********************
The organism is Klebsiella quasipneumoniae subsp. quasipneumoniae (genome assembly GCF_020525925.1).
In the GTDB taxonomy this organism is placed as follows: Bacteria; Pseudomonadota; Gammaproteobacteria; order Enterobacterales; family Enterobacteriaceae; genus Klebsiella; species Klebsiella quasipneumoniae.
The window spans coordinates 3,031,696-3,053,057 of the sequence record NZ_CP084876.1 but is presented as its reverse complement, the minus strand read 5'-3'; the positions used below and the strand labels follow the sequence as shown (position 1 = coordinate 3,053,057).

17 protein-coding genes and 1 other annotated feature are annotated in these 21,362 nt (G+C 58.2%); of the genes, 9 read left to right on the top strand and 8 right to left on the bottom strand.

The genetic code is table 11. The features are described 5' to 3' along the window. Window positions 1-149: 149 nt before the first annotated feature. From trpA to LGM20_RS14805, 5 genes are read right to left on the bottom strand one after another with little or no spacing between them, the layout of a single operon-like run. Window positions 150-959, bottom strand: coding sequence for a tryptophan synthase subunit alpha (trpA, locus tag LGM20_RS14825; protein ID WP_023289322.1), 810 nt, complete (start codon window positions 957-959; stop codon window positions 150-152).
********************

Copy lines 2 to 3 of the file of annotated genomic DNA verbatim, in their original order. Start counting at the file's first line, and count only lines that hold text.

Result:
In the GTDB taxonomy this organism is placed as follows: Bacteria; Pseudomonadota; Gammaproteobacteria; order Enterobacterales; family Enterobacteriaceae; genus Klebsiella; species Klebsiella quasipneumoniae.
The window spans coordinates 3,031,696-3,053,057 of the sequence record NZ_CP084876.1 but is presented as its reverse complement, the minus strand read 5'-3'; the positions used below and the strand labels follow the sequence as shown (position 1 = coordinate 3,053,057).